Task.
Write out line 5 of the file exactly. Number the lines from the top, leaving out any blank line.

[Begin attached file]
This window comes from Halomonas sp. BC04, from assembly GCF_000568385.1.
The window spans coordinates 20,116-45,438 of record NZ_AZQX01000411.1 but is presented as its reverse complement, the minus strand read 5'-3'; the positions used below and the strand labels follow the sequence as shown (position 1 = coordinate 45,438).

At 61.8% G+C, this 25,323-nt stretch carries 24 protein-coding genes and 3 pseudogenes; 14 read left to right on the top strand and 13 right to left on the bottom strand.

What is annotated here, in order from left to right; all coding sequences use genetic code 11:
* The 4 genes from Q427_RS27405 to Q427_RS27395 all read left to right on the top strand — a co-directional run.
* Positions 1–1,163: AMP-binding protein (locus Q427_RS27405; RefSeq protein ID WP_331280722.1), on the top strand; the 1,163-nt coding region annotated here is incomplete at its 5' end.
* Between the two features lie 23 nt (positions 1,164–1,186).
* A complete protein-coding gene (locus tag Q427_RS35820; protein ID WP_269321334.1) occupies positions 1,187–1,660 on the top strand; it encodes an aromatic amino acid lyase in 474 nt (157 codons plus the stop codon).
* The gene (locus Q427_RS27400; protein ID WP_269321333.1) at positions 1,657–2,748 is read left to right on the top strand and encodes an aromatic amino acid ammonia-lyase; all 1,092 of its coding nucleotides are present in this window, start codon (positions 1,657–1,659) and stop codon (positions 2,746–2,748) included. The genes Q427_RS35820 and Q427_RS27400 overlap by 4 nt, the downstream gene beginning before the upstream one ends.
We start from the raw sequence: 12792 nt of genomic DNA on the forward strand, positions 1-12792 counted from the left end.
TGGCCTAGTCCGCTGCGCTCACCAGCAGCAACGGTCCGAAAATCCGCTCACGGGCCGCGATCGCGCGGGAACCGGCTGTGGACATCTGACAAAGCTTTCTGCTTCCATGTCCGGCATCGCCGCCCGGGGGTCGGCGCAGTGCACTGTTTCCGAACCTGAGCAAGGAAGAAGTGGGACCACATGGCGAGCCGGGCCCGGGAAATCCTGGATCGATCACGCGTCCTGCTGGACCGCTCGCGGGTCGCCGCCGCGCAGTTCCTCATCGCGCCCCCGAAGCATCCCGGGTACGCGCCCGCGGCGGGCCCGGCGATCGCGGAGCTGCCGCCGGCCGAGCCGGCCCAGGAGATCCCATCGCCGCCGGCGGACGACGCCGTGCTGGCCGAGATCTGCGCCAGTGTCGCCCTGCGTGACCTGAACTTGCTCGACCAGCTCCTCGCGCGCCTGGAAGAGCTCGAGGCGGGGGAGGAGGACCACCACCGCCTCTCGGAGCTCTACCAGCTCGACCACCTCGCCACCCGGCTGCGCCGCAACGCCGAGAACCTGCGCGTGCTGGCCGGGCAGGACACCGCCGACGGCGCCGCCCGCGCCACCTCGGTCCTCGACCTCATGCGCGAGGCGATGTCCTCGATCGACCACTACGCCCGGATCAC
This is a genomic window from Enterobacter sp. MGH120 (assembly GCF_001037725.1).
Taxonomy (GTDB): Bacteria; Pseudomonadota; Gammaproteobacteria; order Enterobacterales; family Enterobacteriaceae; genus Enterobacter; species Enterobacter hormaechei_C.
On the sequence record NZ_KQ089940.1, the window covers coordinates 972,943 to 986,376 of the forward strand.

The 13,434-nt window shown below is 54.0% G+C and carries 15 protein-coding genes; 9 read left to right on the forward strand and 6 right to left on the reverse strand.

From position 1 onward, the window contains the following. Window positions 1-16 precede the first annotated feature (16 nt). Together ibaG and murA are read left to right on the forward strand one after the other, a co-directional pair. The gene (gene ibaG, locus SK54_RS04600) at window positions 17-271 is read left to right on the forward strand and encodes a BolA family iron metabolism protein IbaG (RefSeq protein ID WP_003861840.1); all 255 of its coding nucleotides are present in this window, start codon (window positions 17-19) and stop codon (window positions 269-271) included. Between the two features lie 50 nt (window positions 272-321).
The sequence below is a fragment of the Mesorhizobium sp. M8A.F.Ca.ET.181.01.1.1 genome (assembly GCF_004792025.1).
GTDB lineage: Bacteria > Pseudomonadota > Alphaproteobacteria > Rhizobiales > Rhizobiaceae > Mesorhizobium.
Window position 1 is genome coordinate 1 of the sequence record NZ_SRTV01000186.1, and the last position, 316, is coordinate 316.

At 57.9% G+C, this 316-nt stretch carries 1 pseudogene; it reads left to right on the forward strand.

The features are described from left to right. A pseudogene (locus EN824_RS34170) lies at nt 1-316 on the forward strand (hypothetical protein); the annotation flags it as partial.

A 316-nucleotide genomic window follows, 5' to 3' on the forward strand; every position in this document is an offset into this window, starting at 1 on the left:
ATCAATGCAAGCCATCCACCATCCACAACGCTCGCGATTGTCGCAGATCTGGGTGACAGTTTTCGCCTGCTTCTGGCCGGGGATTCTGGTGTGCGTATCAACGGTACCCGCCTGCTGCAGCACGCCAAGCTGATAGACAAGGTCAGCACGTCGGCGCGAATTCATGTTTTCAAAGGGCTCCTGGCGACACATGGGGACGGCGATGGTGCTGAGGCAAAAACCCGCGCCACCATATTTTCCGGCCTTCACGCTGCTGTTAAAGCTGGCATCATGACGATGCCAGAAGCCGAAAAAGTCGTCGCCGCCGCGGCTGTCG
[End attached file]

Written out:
* The 4 genes from Q427_RS27405 to Q427_RS27395 all read left to right on the top strand — a co-directional run.